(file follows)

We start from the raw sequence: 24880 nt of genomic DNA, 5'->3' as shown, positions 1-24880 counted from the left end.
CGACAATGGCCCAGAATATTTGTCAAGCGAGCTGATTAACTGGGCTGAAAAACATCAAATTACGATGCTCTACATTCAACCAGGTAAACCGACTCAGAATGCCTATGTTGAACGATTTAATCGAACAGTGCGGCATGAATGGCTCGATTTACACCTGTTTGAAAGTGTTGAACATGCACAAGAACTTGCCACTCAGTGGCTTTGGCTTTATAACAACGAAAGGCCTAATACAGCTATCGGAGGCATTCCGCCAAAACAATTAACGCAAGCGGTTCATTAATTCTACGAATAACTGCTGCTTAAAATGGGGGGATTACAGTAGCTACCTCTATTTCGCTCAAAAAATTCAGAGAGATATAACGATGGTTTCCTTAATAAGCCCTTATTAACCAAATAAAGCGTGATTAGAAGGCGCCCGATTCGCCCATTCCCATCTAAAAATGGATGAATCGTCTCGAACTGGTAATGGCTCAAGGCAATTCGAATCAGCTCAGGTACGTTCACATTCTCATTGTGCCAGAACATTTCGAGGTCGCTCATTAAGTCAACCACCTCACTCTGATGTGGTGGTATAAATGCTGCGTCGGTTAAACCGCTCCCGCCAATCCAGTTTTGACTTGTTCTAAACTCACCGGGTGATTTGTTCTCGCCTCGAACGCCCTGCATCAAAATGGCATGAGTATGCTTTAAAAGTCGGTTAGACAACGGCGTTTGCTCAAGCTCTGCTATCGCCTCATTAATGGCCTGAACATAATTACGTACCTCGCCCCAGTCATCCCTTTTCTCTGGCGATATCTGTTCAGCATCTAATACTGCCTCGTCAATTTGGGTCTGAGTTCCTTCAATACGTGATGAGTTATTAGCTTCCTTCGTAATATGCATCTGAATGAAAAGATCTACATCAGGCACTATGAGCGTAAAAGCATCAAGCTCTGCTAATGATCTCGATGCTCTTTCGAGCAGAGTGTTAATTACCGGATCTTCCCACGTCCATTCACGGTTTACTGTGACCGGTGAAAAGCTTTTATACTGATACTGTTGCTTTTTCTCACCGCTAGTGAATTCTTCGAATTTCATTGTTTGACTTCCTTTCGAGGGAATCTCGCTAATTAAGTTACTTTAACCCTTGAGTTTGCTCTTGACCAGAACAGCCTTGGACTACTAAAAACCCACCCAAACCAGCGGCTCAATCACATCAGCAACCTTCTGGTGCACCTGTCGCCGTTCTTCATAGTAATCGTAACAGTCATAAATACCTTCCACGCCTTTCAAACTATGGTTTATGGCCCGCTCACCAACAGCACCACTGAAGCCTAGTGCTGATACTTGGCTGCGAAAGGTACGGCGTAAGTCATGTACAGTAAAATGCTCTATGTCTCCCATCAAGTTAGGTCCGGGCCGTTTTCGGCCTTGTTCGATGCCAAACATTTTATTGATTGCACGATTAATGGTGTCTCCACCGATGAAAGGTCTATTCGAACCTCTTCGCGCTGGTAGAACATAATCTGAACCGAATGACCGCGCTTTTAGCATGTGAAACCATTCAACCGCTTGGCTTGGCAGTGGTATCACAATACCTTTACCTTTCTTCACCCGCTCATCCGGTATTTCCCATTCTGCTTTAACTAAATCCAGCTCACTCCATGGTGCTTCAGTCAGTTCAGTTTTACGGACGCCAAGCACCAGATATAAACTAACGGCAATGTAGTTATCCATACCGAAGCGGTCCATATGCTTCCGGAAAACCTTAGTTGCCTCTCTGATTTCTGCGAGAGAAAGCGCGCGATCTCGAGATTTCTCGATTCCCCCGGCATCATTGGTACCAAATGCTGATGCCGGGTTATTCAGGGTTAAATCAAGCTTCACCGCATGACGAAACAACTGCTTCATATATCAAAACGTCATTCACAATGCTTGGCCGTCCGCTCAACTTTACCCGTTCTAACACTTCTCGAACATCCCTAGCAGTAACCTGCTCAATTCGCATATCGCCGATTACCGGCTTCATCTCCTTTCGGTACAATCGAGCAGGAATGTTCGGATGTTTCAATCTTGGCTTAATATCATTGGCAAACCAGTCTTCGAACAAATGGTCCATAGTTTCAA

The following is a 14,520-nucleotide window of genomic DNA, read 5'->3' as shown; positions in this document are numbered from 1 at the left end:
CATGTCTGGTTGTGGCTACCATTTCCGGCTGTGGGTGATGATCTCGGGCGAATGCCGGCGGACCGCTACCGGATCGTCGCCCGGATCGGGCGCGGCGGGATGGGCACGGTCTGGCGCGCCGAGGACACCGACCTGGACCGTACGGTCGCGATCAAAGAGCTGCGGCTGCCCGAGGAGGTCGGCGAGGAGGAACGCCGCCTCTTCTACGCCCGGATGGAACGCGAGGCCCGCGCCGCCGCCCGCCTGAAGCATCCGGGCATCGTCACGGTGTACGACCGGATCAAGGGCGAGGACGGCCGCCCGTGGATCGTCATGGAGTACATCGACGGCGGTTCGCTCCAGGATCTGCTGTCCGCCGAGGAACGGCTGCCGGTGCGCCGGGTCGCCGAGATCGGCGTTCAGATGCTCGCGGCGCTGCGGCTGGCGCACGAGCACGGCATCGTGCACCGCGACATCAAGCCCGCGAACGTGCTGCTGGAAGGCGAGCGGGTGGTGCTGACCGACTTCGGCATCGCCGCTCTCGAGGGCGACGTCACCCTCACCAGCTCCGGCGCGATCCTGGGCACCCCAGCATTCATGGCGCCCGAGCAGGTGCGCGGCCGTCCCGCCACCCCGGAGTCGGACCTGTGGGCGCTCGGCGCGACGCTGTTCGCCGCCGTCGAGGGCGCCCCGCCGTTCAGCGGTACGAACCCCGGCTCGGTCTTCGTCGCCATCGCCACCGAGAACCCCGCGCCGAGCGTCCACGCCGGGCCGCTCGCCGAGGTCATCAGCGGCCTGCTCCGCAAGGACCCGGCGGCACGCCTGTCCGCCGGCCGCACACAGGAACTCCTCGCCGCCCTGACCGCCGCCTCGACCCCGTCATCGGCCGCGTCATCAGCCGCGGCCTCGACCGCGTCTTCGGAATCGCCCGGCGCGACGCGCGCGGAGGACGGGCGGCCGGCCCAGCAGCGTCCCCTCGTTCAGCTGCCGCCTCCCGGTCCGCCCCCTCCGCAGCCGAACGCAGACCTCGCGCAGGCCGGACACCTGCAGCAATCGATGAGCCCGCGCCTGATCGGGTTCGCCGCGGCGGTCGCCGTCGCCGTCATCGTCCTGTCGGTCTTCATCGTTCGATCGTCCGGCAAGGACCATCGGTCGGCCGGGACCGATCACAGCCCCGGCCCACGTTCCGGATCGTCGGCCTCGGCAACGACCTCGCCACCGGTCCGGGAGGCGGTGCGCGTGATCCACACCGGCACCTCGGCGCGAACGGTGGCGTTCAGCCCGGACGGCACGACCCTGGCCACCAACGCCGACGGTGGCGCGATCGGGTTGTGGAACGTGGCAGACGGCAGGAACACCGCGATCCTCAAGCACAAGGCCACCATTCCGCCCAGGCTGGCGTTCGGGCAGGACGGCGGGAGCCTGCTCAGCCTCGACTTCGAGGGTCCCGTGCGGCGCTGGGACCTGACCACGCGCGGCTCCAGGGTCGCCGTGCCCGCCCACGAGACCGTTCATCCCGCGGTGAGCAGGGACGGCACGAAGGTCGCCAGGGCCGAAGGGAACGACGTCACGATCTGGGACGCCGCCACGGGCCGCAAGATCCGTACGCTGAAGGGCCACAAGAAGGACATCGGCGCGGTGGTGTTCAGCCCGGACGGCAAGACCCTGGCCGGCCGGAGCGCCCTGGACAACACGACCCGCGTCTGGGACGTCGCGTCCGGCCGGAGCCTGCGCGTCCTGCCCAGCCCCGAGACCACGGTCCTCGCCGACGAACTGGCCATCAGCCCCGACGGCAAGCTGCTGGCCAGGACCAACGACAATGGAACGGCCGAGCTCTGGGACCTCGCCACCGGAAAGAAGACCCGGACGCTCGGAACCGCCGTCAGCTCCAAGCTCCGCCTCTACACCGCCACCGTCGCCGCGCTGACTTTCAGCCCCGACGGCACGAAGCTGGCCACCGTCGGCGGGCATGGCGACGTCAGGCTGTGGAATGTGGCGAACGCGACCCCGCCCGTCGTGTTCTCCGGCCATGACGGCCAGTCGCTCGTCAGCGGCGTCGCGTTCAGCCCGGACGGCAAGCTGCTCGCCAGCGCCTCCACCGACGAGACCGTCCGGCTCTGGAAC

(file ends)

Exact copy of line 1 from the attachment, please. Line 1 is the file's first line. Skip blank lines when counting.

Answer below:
We start from the raw sequence: 24880 nt of genomic DNA, 5'->3' as shown, positions 1-24880 counted from the left end.